PC Painter and MM Coleman
Fundamentals of Polymer Science
(2nd Edition, CRC Press)

Chapter 7

Concepts that you must know:
  1. Review -also from previous courses material- the following: phase transition, first order phase transition, types of intermolecular interactions (van der Walls, electrostatic, dipole-dipole, hydrogen bonding)
  2. Bond rotations, bond rotation potential, trans / gauche for sp3 carbon.
  3. Crystalline materials and X-Ray Diffraction. Crystal unit cell for small molecules and polymers. Polymeric crystals: fringed micelles, spherulites, chain folds, tie molecules.
  4. Polymer crystals from solution, from the melt, shear-induced.
  1. * Go through the 'random walk' derivations of 7.D, esp. the relations on the mean square end-to-end distance (eq. 7.14) and the associated probability distribution P(R) or W(R) (eq. 7.23, fig. 7.14).
  2. * Explain rubber elasticity based on the concept of end-to-end probability distribution W(R).
  3. * Go through study question 5 (pg. 256), esp. on how mechanical properties and optical transparency depend on the polymer state.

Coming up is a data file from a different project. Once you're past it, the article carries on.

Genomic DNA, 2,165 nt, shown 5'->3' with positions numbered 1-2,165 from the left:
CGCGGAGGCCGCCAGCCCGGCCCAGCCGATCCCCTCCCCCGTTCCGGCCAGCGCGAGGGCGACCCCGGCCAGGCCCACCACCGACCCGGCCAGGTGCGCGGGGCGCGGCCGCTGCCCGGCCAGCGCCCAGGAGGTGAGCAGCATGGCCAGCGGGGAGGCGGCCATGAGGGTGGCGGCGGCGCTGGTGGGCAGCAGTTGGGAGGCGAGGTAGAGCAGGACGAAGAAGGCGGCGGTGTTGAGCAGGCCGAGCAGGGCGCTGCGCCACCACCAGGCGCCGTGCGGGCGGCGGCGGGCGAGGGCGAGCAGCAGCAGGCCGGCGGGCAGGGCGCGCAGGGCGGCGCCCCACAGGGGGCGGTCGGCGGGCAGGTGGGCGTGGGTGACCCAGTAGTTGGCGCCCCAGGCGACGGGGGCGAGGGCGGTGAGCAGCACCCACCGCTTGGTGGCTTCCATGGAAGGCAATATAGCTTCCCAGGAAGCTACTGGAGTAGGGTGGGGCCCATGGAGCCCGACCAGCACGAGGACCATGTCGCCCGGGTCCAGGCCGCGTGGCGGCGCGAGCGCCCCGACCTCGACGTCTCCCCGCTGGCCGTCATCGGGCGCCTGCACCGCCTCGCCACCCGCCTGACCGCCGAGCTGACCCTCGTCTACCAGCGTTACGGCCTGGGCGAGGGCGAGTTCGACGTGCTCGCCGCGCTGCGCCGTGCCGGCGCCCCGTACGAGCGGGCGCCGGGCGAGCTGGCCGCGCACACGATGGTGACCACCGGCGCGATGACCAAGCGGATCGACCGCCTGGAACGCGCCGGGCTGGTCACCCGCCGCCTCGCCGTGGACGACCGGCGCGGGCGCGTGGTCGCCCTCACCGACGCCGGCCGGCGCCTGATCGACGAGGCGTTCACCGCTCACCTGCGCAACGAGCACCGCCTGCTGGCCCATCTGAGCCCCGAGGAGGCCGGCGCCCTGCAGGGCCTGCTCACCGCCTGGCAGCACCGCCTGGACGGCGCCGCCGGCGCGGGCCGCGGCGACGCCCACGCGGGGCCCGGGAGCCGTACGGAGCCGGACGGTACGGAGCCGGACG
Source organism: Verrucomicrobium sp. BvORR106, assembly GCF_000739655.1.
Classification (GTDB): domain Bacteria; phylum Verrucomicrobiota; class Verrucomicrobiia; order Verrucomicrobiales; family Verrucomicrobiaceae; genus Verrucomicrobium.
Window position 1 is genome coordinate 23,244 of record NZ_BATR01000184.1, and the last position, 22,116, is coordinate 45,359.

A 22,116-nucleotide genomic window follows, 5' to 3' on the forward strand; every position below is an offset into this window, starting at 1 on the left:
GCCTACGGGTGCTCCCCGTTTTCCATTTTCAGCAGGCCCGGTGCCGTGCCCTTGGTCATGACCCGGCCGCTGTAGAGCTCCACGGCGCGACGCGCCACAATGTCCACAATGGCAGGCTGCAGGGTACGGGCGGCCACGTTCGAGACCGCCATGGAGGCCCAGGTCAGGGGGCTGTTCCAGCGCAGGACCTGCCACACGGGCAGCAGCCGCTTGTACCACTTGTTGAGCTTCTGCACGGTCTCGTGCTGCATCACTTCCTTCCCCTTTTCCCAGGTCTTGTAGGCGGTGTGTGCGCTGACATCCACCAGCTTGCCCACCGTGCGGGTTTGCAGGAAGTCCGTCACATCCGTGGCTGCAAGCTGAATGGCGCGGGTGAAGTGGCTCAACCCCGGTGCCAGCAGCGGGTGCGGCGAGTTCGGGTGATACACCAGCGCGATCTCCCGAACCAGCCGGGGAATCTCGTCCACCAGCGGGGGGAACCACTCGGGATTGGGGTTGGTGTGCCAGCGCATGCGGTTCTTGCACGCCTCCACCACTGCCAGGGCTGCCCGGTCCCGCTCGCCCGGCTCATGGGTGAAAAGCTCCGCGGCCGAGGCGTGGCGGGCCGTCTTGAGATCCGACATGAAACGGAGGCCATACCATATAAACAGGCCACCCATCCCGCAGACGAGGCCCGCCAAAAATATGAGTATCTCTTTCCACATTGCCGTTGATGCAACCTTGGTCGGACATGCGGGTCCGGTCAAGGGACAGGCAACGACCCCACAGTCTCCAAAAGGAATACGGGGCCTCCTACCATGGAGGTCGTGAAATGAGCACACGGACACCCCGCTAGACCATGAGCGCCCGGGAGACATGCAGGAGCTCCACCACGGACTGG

Interactive Module:
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  1. Start by a 1 step RW (set the step to a large number, e.g. 90) and plot 150 RWs. Notice how the ends are arranged.
    Change to 2 steps and comment on how the distribution of ends changes. How many runs do you need to start approaching the statistical average of the mean square end-to-end ?
  2. Make 900 RW of 2 steps and comment on the existence of RWs that end near the starting point (i.e. end-to-end close to zero)
  3. Choose 100 steps of RW (set the step to a small number, e.g. 10) and make 10, 20, 30, ..., 100 RWs. Comment on the RW end distribution and the running mean square end-to-end average.
  4. Choose a small step length (e.g. 5) and make increasingly longer RWs: 10, 20, 100, 200, ..., 999. Is RW an effective trajecory to get away from the starting point? Comment on how your qualitative observation can be quantified through the average mean square end-to-end distance.